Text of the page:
Mario Draghi has accepted a request from Italy’s president to attempt to form a national unity government as the country battles to contain the Covid-19 pandemic and the most severe economic crisis in its postwar history.

Mr Draghi, a former president of the European Central Bank who has built a reputation as one of the continent’s most highly regarded public officials, on Wednesday called for unity ahead of starting political consultations with the country’s political parties after receiving a mandate from Italy’s president Sergio Mattarella.

“I thank the president of the Republic for the trust he has granted me. It is a difficult moment,” Mr Draghi said in a brief speech delivered at the presidential palace as he outlined the extent of the task facing the eurozone’s third-largest economy.

“Defeating the pandemic, completing the vaccination campaign, offering answers to citizens, relaunching the country: these are the challenges we face,” he said.

Mr Draghi, who has no history in electoral politics, has been thrust on to the political stage at a time when Italy has recorded more than 88,000 deaths during the Covid-19 pandemic.

He must now attempt to win enough support among lawmakers to form a new unity government. Failure would in all likelihood trigger snap elections that Mr Mattarella has warned would cause significant uncertainty in the middle of the pandemic.

Mr Draghi said he was confident that a “responsible response” would emerge after consultations with the leaders of Italy’s political parties as he attempted to forge a new coalition.

He also made explicit reference to the “extraordinary resources of the EU” that were available to Italy as a result of the €200bn in loans and grants the country is expected to receive as part of the bloc’s post-pandemic recovery fund.

The former ECB president was drafted in by Mr Mattarella after attempts to revive a coalition led by former prime minister Giuseppe Conte collapsed this week, leaving the country lacking a stable government at the height of a grave national crisis.

Mr Draghi must now begin consultations with parties across Italy’s political spectrum. Some face painful decisions about whether to back his possible government even though it could cause a political backlash among their supporters.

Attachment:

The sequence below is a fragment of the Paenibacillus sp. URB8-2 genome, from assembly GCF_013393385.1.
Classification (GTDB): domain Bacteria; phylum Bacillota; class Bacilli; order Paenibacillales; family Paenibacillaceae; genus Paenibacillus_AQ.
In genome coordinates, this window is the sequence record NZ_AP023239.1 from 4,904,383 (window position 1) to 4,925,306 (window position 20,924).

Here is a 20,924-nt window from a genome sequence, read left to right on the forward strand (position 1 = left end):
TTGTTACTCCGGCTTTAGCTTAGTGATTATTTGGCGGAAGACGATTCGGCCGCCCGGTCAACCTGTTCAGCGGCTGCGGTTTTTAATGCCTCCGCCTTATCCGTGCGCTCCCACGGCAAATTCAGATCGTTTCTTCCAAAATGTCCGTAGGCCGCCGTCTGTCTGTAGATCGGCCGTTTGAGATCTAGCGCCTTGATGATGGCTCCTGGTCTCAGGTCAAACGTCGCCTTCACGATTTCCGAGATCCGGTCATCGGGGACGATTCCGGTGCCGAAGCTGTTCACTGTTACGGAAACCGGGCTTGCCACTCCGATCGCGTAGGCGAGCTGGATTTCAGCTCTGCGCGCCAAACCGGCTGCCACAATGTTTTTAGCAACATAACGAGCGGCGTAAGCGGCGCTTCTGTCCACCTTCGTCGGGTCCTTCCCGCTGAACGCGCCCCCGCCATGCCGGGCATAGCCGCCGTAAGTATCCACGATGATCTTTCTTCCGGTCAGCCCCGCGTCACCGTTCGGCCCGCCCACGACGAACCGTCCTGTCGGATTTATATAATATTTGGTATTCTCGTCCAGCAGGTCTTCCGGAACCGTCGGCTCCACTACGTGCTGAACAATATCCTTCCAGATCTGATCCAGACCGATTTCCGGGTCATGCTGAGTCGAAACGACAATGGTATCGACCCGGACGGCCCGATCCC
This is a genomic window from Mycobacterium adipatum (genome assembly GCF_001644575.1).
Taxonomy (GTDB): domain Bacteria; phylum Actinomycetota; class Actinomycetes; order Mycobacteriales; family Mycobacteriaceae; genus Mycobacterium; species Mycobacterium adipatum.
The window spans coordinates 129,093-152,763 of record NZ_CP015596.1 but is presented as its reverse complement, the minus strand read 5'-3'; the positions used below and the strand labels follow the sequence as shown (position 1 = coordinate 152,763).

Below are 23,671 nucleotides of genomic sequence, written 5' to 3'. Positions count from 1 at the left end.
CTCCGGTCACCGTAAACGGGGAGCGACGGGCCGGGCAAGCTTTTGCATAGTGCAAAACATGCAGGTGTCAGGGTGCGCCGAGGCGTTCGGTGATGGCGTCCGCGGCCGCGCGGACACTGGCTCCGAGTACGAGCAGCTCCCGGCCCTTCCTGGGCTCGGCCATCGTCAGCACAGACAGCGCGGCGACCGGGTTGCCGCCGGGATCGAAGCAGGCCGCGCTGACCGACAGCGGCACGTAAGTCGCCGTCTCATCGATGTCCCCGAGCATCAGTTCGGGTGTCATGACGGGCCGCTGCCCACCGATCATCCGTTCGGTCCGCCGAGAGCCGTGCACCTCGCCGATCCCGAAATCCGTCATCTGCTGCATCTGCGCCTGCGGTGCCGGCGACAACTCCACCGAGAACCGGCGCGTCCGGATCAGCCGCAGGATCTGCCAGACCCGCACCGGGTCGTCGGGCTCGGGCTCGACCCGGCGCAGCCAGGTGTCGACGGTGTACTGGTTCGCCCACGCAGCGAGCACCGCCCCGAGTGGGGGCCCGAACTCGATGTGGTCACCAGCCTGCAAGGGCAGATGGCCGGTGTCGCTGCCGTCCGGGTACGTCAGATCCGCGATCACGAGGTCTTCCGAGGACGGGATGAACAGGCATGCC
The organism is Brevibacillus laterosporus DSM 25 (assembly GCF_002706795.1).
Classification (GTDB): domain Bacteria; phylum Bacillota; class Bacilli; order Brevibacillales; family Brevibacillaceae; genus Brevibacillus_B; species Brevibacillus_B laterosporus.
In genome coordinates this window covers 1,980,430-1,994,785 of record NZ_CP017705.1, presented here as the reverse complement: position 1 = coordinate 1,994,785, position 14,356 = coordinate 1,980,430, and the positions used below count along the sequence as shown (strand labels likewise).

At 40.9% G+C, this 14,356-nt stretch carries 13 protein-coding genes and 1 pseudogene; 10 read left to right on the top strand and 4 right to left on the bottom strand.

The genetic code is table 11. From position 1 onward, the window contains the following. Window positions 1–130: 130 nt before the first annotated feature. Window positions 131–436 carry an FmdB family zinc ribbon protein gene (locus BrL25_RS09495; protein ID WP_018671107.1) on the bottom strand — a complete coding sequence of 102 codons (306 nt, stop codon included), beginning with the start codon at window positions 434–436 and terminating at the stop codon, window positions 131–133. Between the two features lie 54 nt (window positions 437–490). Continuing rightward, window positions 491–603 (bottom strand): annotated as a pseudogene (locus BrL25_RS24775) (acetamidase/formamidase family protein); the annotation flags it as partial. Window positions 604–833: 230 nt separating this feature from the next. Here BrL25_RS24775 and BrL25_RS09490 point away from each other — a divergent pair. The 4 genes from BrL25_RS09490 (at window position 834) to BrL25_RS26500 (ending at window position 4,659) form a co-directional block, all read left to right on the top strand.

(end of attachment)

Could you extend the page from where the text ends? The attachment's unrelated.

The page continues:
To achieve a majority he will almost certainly have to convince one of either the anti-migrant League party, led by Matteo Salvini, or the formerly anti-euro Five Star Movement to support him.

Mr Salvini on Wednesday did not rule out supporting a Draghi government, but said this would be conditional on the policies that were proposed.

Yet Mr Salvini has repeatedly called for new general elections, which would allow him to capitalise on his party’s strength in national opinion polls.

“For us, supporting Draghi would be an effort and a big gamble,” Edoardo Rixi, a League MP, told the Financial Times. “On the one hand we appreciate his skills, on the other we fear a government that does not protect the national interest. This is the dilemma that grips not only the League, but the entire centre-right.”

Vito Crimi, the interim leader of the Five Star Movement, on Tuesday ruled out supporting a technocratic government led by Mr Draghi. However, several Five Star lawmakers said the party was heavily divided on the issue and could potentially split.

“For the Five Star movement, going to elections after supporting the Draghi government would mean going below 10 per cent in the polls,” said one Five Star lawmaker.

Italy’s centre-left Democratic Party and Italia Viva, the small spin-off party led by former prime minister Matteo Renzi, are seen as certain to support the former ECB president.

Daniela Sbrollini, an Italia Viva MP, said she believed that it was likely Mr Draghi would win enough support to form a government. “There will be a Draghi majority and it will be cross-party,” she said.

“Mario Draghi represents authority, the most pro-European choice that could be made, and therefore a guarantee in the eyes of Europe and the world. Such a high-profile figure will allow us to start again and turn over a new leaf with a strong pro-European and political imprint.”